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Wars of 20th Century: The Human Trophies

When you run down the memory lane into your childhood reminiscing the days where you tend to wait throughout the year for one day, that one day when you were treated like a prince, that one day where your naughty works use to get excused, the day you were pampered royally by all the members of your family, the day you were pounded by kisses and blessings from your elders (especially your parents and grandparents), the day you were showered by loads of gifts and that day is your ‘Birthday’.

 Imagine a day when you are excited to open all the gifts that you got and happen to open a box which contains a painted “Human Skull” or a chain of beads woven by “Human Teeth” or a pencil set made of “Human Bones” or a letter opener made of a “Human Finger”; what would be your reaction? A chain of curse words could slip from your tongue and you may experience shivers running down your spine, which is about the same that happened to me when I came across these bizarre stories of World War II.

The Word “Trophy” is derived from Greek “tropaion” which translates to arms, standards, other property or human captives captured in war and their body parts. These war trophies commemorate the military victories of a state, army or individual combatant. In modern day warfare, taking human trophies is discouraged and is considered as a punishable offence.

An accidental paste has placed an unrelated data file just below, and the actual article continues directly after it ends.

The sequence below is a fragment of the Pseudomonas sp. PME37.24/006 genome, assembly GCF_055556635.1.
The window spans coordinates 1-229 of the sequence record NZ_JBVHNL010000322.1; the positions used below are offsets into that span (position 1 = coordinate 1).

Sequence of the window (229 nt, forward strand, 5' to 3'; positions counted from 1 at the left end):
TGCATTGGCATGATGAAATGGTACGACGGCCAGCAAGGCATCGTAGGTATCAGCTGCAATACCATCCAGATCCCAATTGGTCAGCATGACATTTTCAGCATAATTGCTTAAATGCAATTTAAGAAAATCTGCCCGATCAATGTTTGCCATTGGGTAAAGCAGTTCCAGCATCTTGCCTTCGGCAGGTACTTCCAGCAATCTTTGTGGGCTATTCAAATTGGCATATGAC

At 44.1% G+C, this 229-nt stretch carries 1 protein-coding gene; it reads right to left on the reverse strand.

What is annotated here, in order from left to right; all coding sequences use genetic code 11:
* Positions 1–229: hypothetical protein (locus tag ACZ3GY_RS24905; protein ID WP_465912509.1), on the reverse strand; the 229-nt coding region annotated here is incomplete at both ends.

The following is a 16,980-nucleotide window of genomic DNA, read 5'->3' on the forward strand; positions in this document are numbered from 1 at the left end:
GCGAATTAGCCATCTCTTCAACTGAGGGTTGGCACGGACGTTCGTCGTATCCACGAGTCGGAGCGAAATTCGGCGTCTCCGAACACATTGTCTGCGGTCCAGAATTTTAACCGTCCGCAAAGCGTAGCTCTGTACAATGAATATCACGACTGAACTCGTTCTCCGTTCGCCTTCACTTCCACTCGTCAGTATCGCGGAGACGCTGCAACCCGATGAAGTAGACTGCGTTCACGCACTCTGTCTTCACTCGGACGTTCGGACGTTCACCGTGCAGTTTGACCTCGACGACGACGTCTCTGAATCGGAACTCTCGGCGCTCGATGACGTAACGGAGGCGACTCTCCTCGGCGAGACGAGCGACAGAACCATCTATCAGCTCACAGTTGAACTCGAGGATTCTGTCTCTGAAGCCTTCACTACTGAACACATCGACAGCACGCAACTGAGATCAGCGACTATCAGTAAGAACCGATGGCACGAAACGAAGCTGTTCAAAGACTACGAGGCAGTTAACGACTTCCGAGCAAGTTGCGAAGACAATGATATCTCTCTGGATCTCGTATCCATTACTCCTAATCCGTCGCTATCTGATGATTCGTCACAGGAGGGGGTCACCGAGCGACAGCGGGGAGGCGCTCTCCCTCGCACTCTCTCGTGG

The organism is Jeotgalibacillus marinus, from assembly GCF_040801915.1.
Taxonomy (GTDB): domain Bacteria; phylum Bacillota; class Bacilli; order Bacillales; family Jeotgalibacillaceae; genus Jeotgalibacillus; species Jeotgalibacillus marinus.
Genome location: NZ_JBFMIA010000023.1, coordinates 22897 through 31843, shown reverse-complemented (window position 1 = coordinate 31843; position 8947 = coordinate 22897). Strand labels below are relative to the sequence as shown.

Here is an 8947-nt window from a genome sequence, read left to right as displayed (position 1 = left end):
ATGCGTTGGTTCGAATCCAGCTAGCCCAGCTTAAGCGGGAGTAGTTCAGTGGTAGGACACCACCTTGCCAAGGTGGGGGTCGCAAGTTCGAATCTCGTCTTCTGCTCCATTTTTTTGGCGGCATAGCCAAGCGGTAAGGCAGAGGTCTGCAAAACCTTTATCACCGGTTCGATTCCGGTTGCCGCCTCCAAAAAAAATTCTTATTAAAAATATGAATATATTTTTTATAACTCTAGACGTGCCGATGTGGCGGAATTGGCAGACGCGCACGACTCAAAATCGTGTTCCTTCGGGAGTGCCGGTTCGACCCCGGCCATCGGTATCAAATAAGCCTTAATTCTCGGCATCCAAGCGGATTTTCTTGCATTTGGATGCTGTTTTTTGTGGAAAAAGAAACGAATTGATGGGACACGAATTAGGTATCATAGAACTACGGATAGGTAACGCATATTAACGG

Collecting Human Trophies dates back to most ancient civilisations of Mesoamerica such as the Olmec, Maya, Mixtec, Zapotec and Aztec cultures; in 20th Century, this came into existence during the period of World War II when Americans started mutilation of Japanese war dead.

Skulls, teeth, ears and other body parts of Japanese people were modified by fashioning and turning them into artefacts. Heads of the wounded or dead soldiers were chopped and scalped; sometimes it involved cooking them before they were scalped and polished. Other body parts such as teeth were removed by hitting on the jaws with gun butts or pierced out using combat knives. Teeth are the most sought after body parts as most of the Japanese soldiers had teeth filled with golden caps. Their belts were also of prominence as they always carried money belts.